The Real Meaning of Common Teaching Phrases

Carl Mungan

peer instruction
What is happening when 5 workers are at a construction site and only 1 has a shovel.

structured reflection
Student complaints about your course policies.

inquiry-based activity
What instructors have the students do when they didn’t have time to fully prepare their notes.

Attempting to construct sense out of student nonsense.

Retroactively making up explanations for why you did what you did in the course.

curving the grades
Rewarding students who didn’t learn the material.

problem-solving sessions
Doing the homework for the students.

physics education research
Double-counting teaching as research on your annual faculty activity report.

conceptual understanding
Attribute of students who cannot solve problems.

student-centered teaching
Any classroom technique that is effective in the instructor’s opinion.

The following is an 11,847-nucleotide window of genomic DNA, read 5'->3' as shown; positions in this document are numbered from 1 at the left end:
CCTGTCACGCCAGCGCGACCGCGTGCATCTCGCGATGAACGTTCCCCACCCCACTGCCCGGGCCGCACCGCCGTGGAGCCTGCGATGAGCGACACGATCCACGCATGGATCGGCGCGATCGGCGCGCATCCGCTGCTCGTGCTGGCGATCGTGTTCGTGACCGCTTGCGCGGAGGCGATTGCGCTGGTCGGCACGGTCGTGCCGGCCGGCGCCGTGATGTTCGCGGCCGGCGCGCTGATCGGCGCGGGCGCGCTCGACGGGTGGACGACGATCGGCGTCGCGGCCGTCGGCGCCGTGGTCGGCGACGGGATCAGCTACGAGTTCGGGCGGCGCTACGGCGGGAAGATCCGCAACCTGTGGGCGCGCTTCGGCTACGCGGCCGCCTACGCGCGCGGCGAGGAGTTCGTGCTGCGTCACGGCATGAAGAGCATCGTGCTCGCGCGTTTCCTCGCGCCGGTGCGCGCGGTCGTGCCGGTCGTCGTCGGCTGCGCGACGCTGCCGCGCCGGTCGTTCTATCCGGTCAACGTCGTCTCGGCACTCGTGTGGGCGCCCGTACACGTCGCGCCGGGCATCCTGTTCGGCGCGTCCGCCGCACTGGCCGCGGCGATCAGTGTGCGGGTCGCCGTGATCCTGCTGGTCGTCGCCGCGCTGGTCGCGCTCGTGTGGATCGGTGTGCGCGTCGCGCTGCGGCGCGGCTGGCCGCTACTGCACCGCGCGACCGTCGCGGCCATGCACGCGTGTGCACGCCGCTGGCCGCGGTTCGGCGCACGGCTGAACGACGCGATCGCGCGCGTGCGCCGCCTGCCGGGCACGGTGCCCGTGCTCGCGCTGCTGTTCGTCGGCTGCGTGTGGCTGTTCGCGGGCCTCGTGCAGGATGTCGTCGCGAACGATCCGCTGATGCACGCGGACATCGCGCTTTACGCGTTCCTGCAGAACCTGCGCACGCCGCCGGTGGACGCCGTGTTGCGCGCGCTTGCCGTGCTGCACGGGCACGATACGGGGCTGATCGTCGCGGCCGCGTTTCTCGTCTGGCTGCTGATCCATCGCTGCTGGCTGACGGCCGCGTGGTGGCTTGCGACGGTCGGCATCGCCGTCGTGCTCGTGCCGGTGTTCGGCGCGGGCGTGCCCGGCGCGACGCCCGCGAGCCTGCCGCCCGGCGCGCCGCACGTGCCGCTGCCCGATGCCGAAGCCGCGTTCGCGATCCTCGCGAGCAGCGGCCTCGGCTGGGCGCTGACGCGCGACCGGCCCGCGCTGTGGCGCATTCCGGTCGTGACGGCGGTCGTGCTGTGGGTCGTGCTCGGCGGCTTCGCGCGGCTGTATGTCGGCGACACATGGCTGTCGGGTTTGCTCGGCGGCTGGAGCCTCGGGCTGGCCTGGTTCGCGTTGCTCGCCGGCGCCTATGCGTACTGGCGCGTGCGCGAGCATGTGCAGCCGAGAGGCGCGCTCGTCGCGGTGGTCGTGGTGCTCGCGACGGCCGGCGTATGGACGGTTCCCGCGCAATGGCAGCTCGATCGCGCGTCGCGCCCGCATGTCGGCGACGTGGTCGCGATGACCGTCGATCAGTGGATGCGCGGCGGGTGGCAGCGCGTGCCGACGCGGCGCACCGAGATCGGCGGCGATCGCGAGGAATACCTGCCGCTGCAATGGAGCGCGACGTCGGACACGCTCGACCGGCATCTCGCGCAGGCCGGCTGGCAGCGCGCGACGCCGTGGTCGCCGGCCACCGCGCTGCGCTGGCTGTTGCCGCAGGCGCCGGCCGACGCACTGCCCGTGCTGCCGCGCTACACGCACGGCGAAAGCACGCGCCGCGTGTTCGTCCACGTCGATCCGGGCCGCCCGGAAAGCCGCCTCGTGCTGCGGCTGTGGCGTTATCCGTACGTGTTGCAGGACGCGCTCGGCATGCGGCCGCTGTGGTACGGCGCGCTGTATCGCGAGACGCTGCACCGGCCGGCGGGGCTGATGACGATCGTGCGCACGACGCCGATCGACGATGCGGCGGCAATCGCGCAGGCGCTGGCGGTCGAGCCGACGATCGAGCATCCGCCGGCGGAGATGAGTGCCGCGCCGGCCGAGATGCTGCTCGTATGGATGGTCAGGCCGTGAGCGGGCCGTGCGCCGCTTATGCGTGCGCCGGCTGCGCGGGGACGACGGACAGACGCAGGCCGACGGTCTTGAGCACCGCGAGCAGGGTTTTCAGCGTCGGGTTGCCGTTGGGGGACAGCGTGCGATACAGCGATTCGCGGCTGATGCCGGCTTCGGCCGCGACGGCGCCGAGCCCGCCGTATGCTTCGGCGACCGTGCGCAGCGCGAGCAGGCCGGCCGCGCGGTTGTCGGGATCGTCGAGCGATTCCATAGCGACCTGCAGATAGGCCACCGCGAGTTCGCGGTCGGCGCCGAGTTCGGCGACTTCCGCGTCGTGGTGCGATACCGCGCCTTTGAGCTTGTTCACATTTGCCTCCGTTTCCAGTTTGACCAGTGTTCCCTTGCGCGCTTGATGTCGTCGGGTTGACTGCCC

extra credit
Benefitting students who didn’t make time for homework.

modeling method
Working through all the steps of an example problem.

interactive engagement
What happens when the instructor is present in class, as opposed to “inactive engagement” when the instructor is absent.

mastery learning
Allowing students to repeat a test until they have memorized all possible permutations of it.

course objectives/standards
A list of everything students probably know about the subject before they take the course.

collaborative environment
The result of randomly rearranging desks in your classroom.

(In the spirit of a similar list entitled “Useful Research Phrases” which you can find by googling it.)

Disclaimer - The articles and opinion pieces found in this issue of the APS Forum on Education Newsletter are not peer refereed and represent solely the views of the authors and not necessarily the views of the APS.